Monday, May 25, 2009


Computer programmer and self-styled climate change and malaria expert Tim Lambert applauds the World Health Organization's efforts to reduce DDT's role in the fight against malaria. For support he links to a 2,548-word post by school teacher Ed Darrell, an extremely unreliable source -- he once claimed water is carcinogenic, refusing to admit his error.

Lambert could have linked to two Australians with public health qualifications expressing concern about the WHO's DDT-reduction plan but chose to ignore their considered opinions.

As an alternative to his 2,548-word craporama Darrell offers this condensed version at Deltoid (my bold):
DDT kills the songbirds, and were it just a question of sacrificing a few songbirds to save 50 million people, no one would hesitate to get out the sparrow tongue recipe and make the sacrifice.
BUT: 1. DDT is increasingly ineffective against mosquitoes. 2. At least one recent study shows that DDT kills as many children as it might possibly save; of course, DDT is generally less than 25% effective in preventing malaria. It's not much better than doing nothing. 3. There are much more effective means of preventing the disease than spraying with DDT -- bednets are 50% to 85% effective, for example, and cost about $2.00/year versus $24.00 per year for DDT. 4. The songbirds are part of the long term solution to bearing malaria. They eat mosquitoes and they are more effective at it than spraying, over time. 5. DDT can't eradicate malaria. There was a window when DDT could have been the lead pesticide in an eradication campaign. That window closed in about 1965 and it will never reopen. Spending money on DDT means money can't be spent on effective malaria fighting procedures.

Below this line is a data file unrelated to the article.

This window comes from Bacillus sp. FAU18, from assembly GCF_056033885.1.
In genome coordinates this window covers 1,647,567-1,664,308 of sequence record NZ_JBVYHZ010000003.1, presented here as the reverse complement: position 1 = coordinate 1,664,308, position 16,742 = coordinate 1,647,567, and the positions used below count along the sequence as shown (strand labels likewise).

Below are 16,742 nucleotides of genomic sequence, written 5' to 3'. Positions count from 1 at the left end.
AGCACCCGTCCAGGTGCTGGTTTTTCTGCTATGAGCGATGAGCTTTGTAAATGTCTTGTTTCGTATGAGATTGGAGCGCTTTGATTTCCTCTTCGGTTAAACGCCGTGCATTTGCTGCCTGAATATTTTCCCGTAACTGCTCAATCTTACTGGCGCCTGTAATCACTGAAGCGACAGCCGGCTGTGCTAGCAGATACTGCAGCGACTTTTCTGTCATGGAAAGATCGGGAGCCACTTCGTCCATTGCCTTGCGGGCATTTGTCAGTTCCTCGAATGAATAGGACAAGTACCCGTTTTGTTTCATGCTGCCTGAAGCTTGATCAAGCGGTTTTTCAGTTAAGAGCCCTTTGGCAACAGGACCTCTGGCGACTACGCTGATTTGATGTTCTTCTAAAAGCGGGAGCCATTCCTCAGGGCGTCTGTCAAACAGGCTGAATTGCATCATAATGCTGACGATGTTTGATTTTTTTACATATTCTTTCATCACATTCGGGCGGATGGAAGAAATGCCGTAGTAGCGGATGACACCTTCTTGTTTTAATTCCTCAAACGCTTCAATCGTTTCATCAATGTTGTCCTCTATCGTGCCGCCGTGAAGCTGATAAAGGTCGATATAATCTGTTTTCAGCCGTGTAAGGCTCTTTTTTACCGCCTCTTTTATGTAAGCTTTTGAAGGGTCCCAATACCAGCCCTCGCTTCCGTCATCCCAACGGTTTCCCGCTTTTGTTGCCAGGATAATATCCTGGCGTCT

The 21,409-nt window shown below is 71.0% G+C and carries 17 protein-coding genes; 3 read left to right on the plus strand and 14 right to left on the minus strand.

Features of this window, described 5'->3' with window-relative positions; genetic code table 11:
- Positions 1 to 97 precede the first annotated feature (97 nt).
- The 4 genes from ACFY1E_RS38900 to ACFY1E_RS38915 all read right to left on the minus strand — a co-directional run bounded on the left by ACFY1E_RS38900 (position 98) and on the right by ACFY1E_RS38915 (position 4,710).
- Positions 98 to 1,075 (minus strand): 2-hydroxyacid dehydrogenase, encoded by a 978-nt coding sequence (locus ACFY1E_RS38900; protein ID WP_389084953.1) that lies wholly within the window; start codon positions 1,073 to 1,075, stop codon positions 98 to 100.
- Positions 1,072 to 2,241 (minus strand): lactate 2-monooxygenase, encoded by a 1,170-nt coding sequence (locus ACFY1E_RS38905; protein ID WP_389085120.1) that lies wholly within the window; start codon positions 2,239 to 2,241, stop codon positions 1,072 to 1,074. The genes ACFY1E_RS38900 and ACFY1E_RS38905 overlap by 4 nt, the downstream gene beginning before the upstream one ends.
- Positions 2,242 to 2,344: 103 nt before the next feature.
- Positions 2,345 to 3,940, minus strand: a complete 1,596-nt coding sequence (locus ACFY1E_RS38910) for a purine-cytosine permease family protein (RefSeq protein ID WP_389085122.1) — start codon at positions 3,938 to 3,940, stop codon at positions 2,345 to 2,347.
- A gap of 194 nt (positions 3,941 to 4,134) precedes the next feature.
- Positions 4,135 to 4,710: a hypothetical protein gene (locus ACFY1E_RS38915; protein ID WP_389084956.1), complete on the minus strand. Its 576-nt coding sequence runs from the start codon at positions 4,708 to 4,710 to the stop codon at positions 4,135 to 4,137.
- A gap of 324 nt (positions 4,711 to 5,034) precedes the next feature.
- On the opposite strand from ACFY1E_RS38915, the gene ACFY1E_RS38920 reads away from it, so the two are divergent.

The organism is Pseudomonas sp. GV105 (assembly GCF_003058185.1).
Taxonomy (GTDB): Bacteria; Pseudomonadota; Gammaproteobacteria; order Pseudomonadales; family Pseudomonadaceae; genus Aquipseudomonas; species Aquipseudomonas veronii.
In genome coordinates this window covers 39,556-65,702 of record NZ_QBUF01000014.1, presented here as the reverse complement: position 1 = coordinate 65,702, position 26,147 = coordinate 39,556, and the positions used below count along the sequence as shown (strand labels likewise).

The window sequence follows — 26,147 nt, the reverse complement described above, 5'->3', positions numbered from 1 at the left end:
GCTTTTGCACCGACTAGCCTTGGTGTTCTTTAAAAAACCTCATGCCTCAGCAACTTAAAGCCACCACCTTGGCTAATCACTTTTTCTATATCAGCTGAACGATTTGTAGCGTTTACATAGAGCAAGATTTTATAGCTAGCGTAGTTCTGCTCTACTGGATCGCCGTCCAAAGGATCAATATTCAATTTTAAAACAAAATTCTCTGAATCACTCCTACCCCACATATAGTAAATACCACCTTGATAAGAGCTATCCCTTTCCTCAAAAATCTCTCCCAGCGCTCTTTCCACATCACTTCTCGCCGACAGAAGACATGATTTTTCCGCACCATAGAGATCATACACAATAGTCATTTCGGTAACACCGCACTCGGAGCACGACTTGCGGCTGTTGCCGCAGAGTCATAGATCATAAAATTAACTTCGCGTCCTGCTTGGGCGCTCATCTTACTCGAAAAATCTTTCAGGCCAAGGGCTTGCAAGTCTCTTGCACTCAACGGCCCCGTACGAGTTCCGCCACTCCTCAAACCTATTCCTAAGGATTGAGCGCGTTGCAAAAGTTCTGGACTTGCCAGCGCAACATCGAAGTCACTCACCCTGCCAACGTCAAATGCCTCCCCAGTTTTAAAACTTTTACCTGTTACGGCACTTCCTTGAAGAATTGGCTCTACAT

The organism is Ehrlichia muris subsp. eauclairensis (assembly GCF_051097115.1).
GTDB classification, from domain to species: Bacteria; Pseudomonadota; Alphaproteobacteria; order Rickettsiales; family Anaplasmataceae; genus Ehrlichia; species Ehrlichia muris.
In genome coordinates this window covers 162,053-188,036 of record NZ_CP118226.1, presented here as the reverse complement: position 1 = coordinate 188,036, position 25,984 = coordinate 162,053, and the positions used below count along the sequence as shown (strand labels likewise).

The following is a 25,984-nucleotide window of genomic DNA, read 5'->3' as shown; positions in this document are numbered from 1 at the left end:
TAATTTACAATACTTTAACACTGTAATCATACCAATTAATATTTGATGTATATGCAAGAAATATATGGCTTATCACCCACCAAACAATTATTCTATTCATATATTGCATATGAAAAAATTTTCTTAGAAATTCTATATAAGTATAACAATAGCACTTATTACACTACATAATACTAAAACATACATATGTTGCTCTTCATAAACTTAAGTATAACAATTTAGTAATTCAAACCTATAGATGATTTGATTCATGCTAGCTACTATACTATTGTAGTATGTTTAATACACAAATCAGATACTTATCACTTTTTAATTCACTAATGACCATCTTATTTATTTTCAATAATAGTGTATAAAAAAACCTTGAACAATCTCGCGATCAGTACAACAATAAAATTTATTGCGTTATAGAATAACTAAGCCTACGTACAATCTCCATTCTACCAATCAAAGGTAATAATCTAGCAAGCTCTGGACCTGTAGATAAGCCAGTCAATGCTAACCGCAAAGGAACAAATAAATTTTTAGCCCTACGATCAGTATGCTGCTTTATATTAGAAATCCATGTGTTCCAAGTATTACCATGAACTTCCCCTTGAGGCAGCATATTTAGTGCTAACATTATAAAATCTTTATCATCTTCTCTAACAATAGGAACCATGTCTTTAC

Did I mention that DDT is now connected to cancers in the kids it's supposed to save? That's new knowledge, not available to Rachel Carson.
Greater danger, less effective, more expensive: DDT, the epitome of ineffective dithering that kills millions.
Number five above is correct; all of the other claims are incorrect, or are disputable or misleading, or both. Lambert blogs at but doesn't blog science; he blogs politics: everything he writes must be considered suspect unless proven otherwise.


Anonymous Anonymous said...

The toxicity of DDT in humans is low. Entomologist J. Gordon Edwards use to eat the stuff by the spoonfull to demonstrate its lack of toxicity.

4:32 PM  
Anonymous jc said...

Saint Rachael of course lied about the toxicity of DDT in her book. Tim Lambert, Australia's newly minted public intellectual, of course always leaves that out. Dishonesty by omission is Lambert's only strength.

7:47 PM  

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